The son of Soviet-born boxer Kostya Tszyu - who emigrated to Australia and became a world champion - is emerging as a boxing star in his own right.
Kostya Tszyu was nicknamed the "Thunder From Down Under" and was at one point the undisputed world light-welterweight champion. He retired in 2005 after being defeated by Britain’s Ricky Hatton.
But now his son Tim is making his own headlines.
Last month Tim Tszyu, 25, stopped Jeff Horn in a big fight in Townsville, Queensland to improve his record to 16-0. He is now being tipped for a shot at the world super welterweight title.
16-0. Ready for the take over. 🌏🇦🇺 pic.twitter.com/KcCu5w8j6g— Tim Tszyu (@Tim_Tszyu) August 27, 2020
Horn himself had beaten the great Manny Pacquiao in 2017 and the victory has catapulted Tim Tszyu into contention for a bid for one of the title belts.
After the fight Tszyu told DAZN: "It was an honour to share the ring with Jeff” and then added: "I just want everyone to know my name is Tim. Not the son."
The WBC champion Jermell Charlo is taking on Jeison Rosario, who holds the WBA and IBF belts, in a unification fight on Saturday, 19 September, in Connecticut.
Tszyu would love to fight the winner but it appears more likely that he will be offered a fight against the Brazilian Patrick Teixeira, who won the WBO title last year.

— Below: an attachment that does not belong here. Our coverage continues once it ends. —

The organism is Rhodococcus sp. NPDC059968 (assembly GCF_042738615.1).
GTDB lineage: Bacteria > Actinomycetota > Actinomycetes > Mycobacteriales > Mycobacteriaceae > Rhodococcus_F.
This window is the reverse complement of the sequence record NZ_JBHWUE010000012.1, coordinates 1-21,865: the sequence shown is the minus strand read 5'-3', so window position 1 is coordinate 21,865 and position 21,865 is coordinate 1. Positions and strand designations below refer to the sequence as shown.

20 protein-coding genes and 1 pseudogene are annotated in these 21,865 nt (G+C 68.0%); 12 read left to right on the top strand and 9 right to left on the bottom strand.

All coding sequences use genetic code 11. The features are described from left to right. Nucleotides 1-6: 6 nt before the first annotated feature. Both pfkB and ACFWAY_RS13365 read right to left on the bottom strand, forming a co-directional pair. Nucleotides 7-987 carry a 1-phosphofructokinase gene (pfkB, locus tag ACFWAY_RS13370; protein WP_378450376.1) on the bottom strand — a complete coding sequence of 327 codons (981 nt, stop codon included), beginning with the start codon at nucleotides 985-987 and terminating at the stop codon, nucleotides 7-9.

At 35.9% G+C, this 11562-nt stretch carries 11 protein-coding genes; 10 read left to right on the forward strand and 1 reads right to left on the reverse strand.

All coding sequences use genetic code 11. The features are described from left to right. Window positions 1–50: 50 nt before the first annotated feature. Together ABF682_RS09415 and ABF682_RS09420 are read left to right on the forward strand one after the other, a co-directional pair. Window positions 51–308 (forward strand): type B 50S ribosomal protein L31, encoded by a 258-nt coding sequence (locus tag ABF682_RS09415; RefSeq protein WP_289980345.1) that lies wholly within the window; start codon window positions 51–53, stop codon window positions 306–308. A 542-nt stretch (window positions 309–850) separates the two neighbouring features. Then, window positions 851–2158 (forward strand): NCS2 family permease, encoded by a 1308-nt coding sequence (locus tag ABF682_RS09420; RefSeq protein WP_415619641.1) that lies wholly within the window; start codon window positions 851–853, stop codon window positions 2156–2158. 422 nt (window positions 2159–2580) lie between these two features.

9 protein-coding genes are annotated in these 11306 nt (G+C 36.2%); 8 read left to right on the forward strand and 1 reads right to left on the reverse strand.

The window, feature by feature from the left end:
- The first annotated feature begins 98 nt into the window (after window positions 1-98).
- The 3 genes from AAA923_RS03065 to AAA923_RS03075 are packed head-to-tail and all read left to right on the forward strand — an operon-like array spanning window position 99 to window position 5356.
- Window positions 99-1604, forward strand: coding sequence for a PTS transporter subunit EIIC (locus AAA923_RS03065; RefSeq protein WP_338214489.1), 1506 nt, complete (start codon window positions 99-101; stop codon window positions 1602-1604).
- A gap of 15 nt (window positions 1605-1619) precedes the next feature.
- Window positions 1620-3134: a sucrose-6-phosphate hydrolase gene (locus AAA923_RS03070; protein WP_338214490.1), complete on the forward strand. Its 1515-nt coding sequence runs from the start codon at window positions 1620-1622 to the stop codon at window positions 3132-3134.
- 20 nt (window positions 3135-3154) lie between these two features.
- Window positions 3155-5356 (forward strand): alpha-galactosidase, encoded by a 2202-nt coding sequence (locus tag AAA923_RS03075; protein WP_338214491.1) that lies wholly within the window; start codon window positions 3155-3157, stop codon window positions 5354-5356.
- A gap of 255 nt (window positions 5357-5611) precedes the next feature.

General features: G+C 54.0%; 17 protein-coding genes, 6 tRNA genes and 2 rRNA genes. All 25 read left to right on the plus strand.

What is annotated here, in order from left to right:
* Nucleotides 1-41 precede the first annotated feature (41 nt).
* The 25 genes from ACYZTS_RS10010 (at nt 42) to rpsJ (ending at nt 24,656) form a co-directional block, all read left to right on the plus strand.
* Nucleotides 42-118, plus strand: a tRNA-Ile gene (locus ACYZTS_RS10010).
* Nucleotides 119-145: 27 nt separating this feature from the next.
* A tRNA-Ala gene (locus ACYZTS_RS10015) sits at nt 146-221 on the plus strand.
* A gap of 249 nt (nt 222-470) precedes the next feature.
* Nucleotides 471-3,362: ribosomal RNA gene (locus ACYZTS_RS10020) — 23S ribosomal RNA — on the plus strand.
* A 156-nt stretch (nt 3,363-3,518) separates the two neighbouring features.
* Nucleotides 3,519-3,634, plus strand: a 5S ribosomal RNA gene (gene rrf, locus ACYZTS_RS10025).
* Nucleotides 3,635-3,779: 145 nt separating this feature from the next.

But Teixeira first has to fight the unbeaten Brian Castaño in November - a fight which was postponed due to the pandemic.
Boxing is a very popular sport in Australia and Tszyu’s famous father and his own punching power is making him box office gold dust.
The 25,000-seater Queensland Country Bank Stadium was packed out for the Horn fight - social distancing and coronavirus restrictions were nowhere to be seen - and an even bigger venue is being lined up for a world title shot.
On his website Tim Tszyu has posted a photograph of him as a toddler wearing boxing gloves and he writes: "The desire to win is in my blood, and I’m proud of the legacy I continue to build upon."
But it is not clear if Kostya Tszyu will be at ringside for his tilt at the world title.
Kostya Tszyu was born in the Soviet Union in 1969 and served in the Soviet Army in the late 1980s while fighting as an amateur boxer.
He won a gold medal in the world championships in 1991 and then, as the Soviet Union collapsed, he flew to Australia with his girlfriend Natasha Anikhina.
They got married in 1993 and had three children - Tim is the eldest but he has a younger brother, Nikita, who is also a boxer.
A world title fight could be headed to our shores.— Aus-Boxing.com (@ausboxing) September 9, 2020
The WBO is considering an application for @Tim_Tszyu to face titleholder @alenteixeira — with approval just days away, reports @ben_damon.#ozboxing #boxing
But in 2012 Kostya Tszyu left his wife and moved back to Russia to start training fighters in his home country.
Natasha was quoted in the Australian Daily Telegraph newspaper as saying: "If my husband wants to stay in Russia, let him stay there. It is an important life for him. He is an important man there and he is where he belongs. Men should be men."
Few boxing sons have lived up to their greatness of their fathers - Joe Frazier’s son Marvis never came close to winning a world title and nor did the offspring of Tommy Hearns or Alan Minter, who died last week.
Only Chris Eubank junior - whose father was a middleweight champion in the 1990s - has had anything like the impact of his parent.